Murphy’s law was certainly in force on the second Bond film, but director Young took events in stride. He was reportedly back at work within hours after being involved in an apparently minor helicopter crash, though we’re not sure how a helicopter crash can be anything less than a big deal. More tragically, Young also had to deal with the news that key actor Pedro Armendáriz was terminally ill. (More about that below.)

The Bond Girls (Rule of 3 or, in this case, 4)

Yes, an apparent threesome boosts Mr. Bond usual number of consummated movie affairs. The “From Russia with Love” Bond girls are…

Sylvia Trench (Eunice Gayson) — Bond’s Chemin de Fer opponent from “Dr. No” returns. Trench was supposed to be an ongoing liaison in each of the films, but her lakeside tryst with Bond was to be her final appearance. We’re guessing that even a hint of sexual repetition was seen as too much of a hindrance to 007′s womanizing ways. Ironically, Gayson had originally tried out for the longer-lasting but more chaste role of Moneypenny.

Vida and Zora (Aliza Gur and Martine Beswick) — Bond watches with interest, and some concern, as a pair of extremely jealous Gypsy girls stage a to-the-death fight over a man,  but are interrupted by a sudden violent intrusion by a group of Russian-paid Bulgars. After Bond helps save the day for the Romany, it is strongly hinted that the hot blooded trio spend the rest of the evening making love, not war. (In the novel, Bond is more of a passive observer of some kinky bloodshed.)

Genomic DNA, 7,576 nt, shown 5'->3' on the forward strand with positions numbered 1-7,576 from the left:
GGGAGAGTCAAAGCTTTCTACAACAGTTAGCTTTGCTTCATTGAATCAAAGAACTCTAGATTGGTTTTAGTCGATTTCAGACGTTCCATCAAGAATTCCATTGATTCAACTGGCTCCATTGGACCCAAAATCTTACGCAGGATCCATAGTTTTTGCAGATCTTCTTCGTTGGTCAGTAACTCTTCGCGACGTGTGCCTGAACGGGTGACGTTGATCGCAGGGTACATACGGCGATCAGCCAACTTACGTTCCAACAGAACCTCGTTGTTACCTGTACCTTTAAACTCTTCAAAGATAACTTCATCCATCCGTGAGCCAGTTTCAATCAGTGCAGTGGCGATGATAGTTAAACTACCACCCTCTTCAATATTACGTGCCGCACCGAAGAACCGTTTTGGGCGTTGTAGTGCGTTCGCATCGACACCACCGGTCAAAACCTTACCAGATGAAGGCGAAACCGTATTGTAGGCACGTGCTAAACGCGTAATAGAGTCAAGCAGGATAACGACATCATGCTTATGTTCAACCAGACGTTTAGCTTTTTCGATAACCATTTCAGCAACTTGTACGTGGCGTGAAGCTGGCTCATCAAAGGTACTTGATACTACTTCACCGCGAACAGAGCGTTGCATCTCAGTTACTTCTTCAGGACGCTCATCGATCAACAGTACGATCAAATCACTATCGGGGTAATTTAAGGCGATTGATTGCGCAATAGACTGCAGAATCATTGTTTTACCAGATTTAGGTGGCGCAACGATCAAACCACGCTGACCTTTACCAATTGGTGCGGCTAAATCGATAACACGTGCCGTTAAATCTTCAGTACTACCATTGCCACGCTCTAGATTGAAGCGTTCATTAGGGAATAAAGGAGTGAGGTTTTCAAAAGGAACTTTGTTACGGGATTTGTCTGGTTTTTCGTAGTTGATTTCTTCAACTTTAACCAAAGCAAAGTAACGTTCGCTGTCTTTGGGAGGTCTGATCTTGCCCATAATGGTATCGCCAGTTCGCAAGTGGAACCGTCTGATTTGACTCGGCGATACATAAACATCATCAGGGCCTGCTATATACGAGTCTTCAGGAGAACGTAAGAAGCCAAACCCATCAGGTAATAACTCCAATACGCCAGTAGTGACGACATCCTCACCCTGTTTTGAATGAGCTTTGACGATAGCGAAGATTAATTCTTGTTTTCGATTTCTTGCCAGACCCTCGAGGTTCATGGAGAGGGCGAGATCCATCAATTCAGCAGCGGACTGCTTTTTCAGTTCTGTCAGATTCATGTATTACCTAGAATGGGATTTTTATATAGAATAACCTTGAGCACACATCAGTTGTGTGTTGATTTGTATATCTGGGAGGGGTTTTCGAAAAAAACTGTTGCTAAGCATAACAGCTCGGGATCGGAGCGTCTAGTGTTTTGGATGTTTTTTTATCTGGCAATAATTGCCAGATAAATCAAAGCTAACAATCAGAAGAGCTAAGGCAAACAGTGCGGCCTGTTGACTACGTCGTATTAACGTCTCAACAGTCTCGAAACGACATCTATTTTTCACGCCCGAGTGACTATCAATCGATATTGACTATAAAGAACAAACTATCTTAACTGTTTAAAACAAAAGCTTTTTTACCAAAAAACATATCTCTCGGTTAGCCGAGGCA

As for the talented and lovely ladies who played Vida and Zora, Aliza Gur was a former Miss Israel and Miss Universe semi-finalist. She would later appear in such spy-themed TV shows as “The Man from U.N.C.L.E.” and “Get Smart.” The Anglo-Jamaican Martine Beswick, who may or may not have been one of the dancing silhouettes from the “Dr. No” credits, would return to Bondage as Paula Caplan in “Thunderball” and enjoy a lengthy career as a busy working actress. A supporting role in 1966′s “One Million B.C.” would be followed by such low-budget productions as 1967′s “Prehistoric Women,” 1971′s “Dr. Jekyll and Sister Hyde,” and 1980′s “The Happy Hooker Goes Hollywood.” More upscale roles from the eighties and nineties included “Melvin and Howard,” “Miami Blues,” and the 1993 version of “Wide Sargasso Sea.”